‘Leave not for tomorrow what you can do today’
A close friend of mine has uttered that statement to me on more occasions than I can remember in the short time I’ve known him. Each time, I’m reminded of a certain reality that keeps lurking in the dark parts of my mind, refusing to be brought to light. Most times, I got the statement for putting off communicating with loved ones or simply telling them how I felt about them while they were still there. I’ve been one to entertain thoughts on telling people how much they mean to you and expressing your appreciation to them while they are still alive and can be touched by your confessions. Today, I got an even stronger wake-up call and my mind unconsciously wandered to the statement.
I sat in my room, finishing off lunch while greedily digesting the posts on a blog I stumbled upon yesterday. My room-mate, who also happens to be a classmate walked in and from the look on her face, I could tell she had brought bad news. The third foreign student in my class, also a Senegalese like my roomie, had lost her dad. My world came to a standstill, spoon still in hand, as I processed the information. At the beginning of this year, about three Gambian students over here lost a parent within a month. It was a tough moment, for some had last seen them when they’d set out in pursuit of higher education more than two years ago. Today,memories of those times flashed before me and I felt helpless. Seeing my friend shedding tears of pain for a loved one that would never be seen again was enough to send me into deep reflection. No amount of soothing words,hugs and tears of solidarity could comfort her at that moment. I tried to imagine what she was thinking…feeling…wishing for, but failed miserably, for it would only take the proverbial ‘walk in her shoes’ to know what it really felt like.
A walk many, if not all, people away from home dread and never wish to take. In the three years I’ve lived in Morocco, I’ve seen many students reluctantly walk down that lane. A phone call here, a Facebook message there, a visit from an Embassy official. All three different, but each bearing news of the loss of a loved one back home. For some, it was possible to mourn and go on with life. For others, the impact had been great enough to lead to their return home, their mission in this land incomplete. On the flip side, I’ve also seen students come into this country filled with the zeal and desire to get their degrees and go back home to work. The majority eventually have their dreams come true, but for a very small minority, it ends right here. Families and friends who had looked forward to the return of a certified professional in a certain domain have been forced to receive the corpses of their beloved. For others, it has only been the news that could go that far, as reconciliation with and the proper burial of their loved ones, sometimes proved impossible.
When these situations arise, one can’t help thinking ‘that could easily have been me’. I am not selfish in any way, but I kept wondering how I’d cope if I found myself in this situation. It hurt even more when I acknowledged the fact that I wasn’t immune to it and that it could come up at any time. It’s one of the reasons leaving home after the past two holidays always proved difficult. When I left this time, a week ago, it was with an even heavier heart, given the situation in the country. Deep within me, I was also fighting battles with my alter ego on whether to settle problems with my little sister or just pick my bags up and leave. I settled for the latter… a decision I have regretted from that very moment. Today, I’m reminded of how silly I’d been to let my ‘ego’ govern my actions. I’m scared to think of the possibility of that moment being the last chance to show her how much I loved and appreciated her despite our differences. I chide myself for refusing to be the ‘bigger man’ and show appreciation to the loved ones I’ve left behind. It took death to knock close by for me to realize how much I take for granted. It may be a cold reminder that one never wishes for, but it is a reminder all together.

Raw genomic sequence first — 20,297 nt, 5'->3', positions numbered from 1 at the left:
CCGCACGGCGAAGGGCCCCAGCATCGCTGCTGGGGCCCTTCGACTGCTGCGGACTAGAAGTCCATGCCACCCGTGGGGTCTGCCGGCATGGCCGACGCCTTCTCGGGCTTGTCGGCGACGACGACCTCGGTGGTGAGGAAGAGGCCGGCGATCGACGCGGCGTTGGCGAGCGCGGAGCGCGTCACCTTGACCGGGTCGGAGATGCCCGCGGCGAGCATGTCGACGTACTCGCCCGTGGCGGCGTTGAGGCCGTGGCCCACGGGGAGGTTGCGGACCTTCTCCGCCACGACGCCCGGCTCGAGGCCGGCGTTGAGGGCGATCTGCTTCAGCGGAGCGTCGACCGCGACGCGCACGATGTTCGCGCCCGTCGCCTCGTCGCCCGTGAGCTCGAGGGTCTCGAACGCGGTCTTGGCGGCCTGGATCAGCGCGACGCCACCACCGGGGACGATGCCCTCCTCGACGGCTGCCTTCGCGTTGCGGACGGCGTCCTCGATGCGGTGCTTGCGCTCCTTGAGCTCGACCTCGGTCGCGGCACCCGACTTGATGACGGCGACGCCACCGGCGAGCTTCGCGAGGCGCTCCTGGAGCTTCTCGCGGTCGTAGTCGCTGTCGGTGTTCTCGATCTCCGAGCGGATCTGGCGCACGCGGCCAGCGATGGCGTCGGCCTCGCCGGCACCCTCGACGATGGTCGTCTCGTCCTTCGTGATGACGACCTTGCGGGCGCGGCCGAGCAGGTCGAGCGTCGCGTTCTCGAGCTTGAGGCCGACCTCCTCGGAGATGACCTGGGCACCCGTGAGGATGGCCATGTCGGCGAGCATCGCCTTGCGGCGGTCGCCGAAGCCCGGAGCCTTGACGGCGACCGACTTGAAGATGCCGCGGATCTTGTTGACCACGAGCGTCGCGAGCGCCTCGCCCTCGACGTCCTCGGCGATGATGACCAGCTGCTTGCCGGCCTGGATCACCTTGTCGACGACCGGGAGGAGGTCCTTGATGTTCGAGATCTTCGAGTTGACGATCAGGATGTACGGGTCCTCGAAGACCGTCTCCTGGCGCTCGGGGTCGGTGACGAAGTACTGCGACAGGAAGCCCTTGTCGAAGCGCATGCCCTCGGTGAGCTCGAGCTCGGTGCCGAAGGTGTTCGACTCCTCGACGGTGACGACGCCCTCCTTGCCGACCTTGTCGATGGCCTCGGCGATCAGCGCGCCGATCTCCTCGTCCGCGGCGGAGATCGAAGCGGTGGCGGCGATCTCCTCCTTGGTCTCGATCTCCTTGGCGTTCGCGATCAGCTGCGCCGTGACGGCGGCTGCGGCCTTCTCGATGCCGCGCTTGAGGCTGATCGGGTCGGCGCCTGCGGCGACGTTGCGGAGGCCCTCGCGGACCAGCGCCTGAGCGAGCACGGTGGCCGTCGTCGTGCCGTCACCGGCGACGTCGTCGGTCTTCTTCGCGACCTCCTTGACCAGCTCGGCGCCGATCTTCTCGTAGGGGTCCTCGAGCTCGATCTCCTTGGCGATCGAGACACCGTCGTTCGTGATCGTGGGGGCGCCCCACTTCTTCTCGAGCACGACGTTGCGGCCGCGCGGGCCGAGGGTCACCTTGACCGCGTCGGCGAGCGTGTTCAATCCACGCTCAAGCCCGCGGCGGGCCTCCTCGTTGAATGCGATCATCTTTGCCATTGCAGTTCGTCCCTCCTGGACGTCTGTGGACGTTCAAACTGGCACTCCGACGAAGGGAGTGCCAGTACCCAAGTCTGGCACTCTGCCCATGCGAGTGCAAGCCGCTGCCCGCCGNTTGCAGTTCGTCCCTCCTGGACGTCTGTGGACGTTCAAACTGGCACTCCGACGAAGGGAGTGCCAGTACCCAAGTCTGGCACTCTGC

Have I learned my lesson? Yes. Will I keep it in mind? I hope to. Will I ALWAYS remember the value of the relationships I hold? I really don’t know. I might wake up in a month and forget all this had happened. I did seven months ago , but I sincerely hope I stay remembering it this time. I am not the best of communicators, as the friend mentioned earlier has already pointed out, and this is something I’ve always wanted to change. I wouldn’t say I’ve had much success, but hey, that thousand-mile journey always starts with a step, right. On that note,I’m taking the step of calling my sister right now, just to hear her speak and know she’s still there.
To you, I ‘ll say one thing. Death is real and happens to be a very cold and sad reminder of what life really is worth. Take time out of your busy schedules to appreciate the people in your life while they are still here. It is nice to see people send tributes to loved ones after they are gone, but I would love to know what people think about me while I’m still here. Talk about making someone feel their presence is appreciated by another. I may not be the perfect person to preach about this, but he who feels it, knows it. Sometimes, it becomes too late for regrets and we don’t want to get caught up in that web.
This has been the most difficult post I’ve ever had to write, but I found the words flowing easily from an inner hole. They most probably have always been there, waiting to be unleashed by the silent reminder.